Having given plenty of airtime to the benefit of books & podcasts, I’d like to turn to tips from experience. These are lessons learnt by leaders from practical on-the-job experience. Often involving getting it wrong. In this post, I’ll share my advice on protecting your less appreciated technical stars.
Let me explain what I mean by a couple of those terms. By ‘less appreciated‘, I mean team members who may not be respected outside of your team. Those who might suffer during an annual performance management cycle.
By ‘technical stars‘, I mean team members who have highly developed or just rarer technical knowledge or skills. Often these may be within the less sexy functions, for example data management or reporting.
Protecting staff: isn’t that paternalistic?
Many years ago, I can recall being challenged by a CEO. He suggested I was overly protective of my rapidly growing team & needed to avoid being paternalistic.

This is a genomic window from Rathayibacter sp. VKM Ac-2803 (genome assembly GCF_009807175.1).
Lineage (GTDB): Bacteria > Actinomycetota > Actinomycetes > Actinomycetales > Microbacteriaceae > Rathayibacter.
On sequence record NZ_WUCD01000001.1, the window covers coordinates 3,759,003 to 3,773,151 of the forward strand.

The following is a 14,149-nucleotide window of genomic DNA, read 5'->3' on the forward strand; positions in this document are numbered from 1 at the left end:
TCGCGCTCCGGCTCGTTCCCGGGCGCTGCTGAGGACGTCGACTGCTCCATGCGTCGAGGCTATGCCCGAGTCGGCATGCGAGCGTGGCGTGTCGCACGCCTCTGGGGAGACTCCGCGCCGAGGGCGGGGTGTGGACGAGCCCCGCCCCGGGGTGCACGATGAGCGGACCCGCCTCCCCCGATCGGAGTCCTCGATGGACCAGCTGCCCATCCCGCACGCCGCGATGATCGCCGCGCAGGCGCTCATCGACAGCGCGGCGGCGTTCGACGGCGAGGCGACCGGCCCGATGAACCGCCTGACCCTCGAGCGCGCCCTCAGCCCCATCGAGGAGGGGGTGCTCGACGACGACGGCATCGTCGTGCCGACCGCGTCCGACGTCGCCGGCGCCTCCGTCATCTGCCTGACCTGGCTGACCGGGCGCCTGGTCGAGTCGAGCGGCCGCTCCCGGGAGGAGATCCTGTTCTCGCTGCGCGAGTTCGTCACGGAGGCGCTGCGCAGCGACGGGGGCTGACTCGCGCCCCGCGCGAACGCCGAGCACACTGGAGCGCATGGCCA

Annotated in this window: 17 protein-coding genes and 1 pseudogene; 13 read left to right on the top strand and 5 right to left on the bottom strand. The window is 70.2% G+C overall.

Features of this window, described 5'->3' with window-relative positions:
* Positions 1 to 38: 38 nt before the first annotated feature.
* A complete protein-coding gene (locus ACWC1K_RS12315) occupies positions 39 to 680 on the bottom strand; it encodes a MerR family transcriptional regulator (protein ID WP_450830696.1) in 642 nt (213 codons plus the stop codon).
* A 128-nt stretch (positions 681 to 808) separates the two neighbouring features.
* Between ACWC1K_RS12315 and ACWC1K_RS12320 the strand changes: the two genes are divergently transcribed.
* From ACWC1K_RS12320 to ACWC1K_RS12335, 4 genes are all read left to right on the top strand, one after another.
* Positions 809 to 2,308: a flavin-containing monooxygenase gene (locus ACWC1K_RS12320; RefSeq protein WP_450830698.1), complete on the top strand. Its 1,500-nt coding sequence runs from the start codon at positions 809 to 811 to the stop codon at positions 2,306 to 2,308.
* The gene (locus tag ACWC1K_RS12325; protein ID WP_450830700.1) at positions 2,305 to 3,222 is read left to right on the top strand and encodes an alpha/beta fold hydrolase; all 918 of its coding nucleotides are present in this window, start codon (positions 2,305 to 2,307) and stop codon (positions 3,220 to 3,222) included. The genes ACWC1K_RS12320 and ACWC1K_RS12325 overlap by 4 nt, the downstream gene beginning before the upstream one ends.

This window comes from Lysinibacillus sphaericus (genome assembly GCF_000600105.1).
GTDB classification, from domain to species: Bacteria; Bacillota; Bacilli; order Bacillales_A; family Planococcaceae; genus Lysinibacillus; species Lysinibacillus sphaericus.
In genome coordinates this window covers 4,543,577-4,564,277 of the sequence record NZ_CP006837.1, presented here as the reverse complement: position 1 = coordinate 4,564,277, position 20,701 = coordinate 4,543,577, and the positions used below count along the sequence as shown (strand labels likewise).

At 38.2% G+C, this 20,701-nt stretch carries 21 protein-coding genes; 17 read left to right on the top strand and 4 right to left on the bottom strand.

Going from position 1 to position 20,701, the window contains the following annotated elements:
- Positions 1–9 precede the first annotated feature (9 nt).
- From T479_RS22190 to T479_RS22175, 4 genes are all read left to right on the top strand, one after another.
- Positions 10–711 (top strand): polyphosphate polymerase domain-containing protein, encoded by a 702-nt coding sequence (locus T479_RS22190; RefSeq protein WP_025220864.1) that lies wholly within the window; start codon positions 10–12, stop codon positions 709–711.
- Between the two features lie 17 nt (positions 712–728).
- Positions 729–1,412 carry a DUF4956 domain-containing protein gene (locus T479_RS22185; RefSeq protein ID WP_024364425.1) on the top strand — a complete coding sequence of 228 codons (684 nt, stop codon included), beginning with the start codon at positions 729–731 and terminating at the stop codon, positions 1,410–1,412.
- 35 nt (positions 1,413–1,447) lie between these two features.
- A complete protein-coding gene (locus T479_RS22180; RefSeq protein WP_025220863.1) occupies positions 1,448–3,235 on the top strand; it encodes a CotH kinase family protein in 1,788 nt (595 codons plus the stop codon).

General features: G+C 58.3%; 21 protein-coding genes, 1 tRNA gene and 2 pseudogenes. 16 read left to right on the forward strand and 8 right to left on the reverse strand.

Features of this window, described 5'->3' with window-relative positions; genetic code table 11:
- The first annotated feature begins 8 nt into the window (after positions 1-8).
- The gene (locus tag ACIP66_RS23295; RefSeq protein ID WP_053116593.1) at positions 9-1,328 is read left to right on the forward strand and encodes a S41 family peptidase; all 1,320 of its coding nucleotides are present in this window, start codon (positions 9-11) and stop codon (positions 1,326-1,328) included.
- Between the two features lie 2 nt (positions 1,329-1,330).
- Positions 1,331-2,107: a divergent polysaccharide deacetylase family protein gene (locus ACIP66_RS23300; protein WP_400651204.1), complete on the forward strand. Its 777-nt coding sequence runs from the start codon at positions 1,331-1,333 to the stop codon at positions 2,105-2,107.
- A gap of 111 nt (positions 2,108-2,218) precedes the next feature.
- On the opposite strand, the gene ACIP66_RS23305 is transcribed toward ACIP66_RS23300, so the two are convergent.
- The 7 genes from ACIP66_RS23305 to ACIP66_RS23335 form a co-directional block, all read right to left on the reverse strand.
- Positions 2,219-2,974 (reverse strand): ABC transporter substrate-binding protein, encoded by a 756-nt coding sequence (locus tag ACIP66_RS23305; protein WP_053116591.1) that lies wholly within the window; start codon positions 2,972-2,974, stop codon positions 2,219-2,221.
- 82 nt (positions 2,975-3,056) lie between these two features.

Let me first acknowledge that there was some truth to his challenge. At the time I was leading a team that I had created and grown organically. Most of the members of my team had been recruited as graduates and I had worked with them to develop their roles.
As a father myself, there is always a tendency to be paternalistic or to emotionally act as if your team are family. However, I’ve also seen leaders who focussed on being objectively detached. They may have managed upwards very effectively, but most struggled to motivate or retain their own staff.
So, there is a balance to be struck. Caring for the well-being of your team and wanting to see them fulfil their potential is a good thing. Just beware of it blinding you to issues that need to be resolved, especially if you fall into the common trap of recruiting people like you. You should be open to hearing feedback on each team member’s delivery, attitude & behaviour. Don’t avoid giving negative feedback or consequences when those are appropriate.